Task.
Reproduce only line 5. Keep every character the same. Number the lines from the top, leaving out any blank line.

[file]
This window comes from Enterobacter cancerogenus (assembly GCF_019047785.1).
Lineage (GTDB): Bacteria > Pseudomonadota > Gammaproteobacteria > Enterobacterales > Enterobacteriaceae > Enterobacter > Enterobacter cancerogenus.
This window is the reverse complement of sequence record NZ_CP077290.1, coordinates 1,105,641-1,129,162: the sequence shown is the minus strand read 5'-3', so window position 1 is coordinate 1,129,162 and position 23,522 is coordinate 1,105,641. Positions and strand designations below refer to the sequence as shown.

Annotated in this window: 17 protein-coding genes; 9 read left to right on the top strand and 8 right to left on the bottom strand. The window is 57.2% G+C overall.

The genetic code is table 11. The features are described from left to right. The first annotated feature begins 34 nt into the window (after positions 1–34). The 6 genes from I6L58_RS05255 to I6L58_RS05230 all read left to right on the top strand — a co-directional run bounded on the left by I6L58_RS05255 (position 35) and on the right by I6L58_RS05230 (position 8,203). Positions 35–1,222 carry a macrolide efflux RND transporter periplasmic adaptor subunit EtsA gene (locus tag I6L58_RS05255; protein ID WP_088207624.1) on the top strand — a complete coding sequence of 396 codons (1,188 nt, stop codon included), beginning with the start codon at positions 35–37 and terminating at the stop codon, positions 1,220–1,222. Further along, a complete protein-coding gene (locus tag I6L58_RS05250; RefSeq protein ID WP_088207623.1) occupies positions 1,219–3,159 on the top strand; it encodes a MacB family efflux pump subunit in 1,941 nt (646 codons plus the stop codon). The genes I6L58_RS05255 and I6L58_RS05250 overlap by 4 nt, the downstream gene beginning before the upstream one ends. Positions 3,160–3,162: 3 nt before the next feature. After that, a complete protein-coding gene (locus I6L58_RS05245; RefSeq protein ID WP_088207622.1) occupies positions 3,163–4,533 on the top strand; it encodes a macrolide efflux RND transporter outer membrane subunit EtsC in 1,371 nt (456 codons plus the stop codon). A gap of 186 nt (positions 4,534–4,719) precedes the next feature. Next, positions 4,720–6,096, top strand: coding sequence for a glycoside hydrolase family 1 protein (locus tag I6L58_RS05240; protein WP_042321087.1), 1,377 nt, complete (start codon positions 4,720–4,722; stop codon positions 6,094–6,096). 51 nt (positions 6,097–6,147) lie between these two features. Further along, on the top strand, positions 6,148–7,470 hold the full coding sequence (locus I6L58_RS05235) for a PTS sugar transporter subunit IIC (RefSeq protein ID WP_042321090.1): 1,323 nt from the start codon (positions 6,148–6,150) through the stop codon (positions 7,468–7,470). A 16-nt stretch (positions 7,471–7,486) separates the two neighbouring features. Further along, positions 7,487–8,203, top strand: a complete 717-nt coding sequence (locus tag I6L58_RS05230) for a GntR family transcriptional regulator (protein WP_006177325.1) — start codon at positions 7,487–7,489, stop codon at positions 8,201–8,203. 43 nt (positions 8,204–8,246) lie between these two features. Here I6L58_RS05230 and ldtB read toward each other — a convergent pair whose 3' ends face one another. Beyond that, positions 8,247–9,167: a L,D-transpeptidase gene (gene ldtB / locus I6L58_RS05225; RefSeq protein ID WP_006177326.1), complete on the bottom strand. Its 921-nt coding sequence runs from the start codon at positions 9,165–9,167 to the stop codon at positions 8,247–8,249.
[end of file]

The genetic code is table 11. The features are described from left to right. The first annotated feature begins 34 nt into the window (after positions 1–34). The 6 genes from I6L58_RS05255 to I6L58_RS05230 all read left to right on the top strand — a co-directional run bounded on the left by I6L58_RS05255 (position 35) and on the right by I6L58_RS05230 (position 8,203). Positions 35–1,222 carry a macrolide efflux RND transporter periplasmic adaptor subunit EtsA gene (locus tag I6L58_RS05255; protein ID WP_088207624.1) on the top strand — a complete coding sequence of 396 codons (1,188 nt, stop codon included), beginning with the start codon at positions 35–37 and terminating at the stop codon, positions 1,220–1,222. Further along, a complete protein-coding gene (locus tag I6L58_RS05250; RefSeq protein ID WP_088207623.1) occupies positions 1,219–3,159 on the top strand; it encodes a MacB family efflux pump subunit in 1,941 nt (646 codons plus the stop codon). The genes I6L58_RS05255 and I6L58_RS05250 overlap by 4 nt, the downstream gene beginning before the upstream one ends. Positions 3,160–3,162: 3 nt before the next feature. After that, a complete protein-coding gene (locus I6L58_RS05245; RefSeq protein ID WP_088207622.1) occupies positions 3,163–4,533 on the top strand; it encodes a macrolide efflux RND transporter outer membrane subunit EtsC in 1,371 nt (456 codons plus the stop codon). A gap of 186 nt (positions 4,534–4,719) precedes the next feature. Next, positions 4,720–6,096, top strand: coding sequence for a glycoside hydrolase family 1 protein (locus tag I6L58_RS05240; protein WP_042321087.1), 1,377 nt, complete (start codon positions 4,720–4,722; stop codon positions 6,094–6,096). 51 nt (positions 6,097–6,147) lie between these two features. Further along, on the top strand, positions 6,148–7,470 hold the full coding sequence (locus I6L58_RS05235) for a PTS sugar transporter subunit IIC (RefSeq protein ID WP_042321090.1): 1,323 nt from the start codon (positions 6,148–6,150) through the stop codon (positions 7,468–7,470). A 16-nt stretch (positions 7,471–7,486) separates the two neighbouring features. Further along, positions 7,487–8,203, top strand: a complete 717-nt coding sequence (locus tag I6L58_RS05230) for a GntR family transcriptional regulator (protein WP_006177325.1) — start codon at positions 7,487–7,489, stop codon at positions 8,201–8,203. 43 nt (positions 8,204–8,246) lie between these two features. Here I6L58_RS05230 and ldtB read toward each other — a convergent pair whose 3' ends face one another. Beyond that, positions 8,247–9,167: a L,D-transpeptidase gene (gene ldtB / locus I6L58_RS05225; RefSeq protein ID WP_006177326.1), complete on the bottom strand. Its 921-nt coding sequence runs from the start codon at positions 9,165–9,167 to the stop codon at positions 8,247–8,249.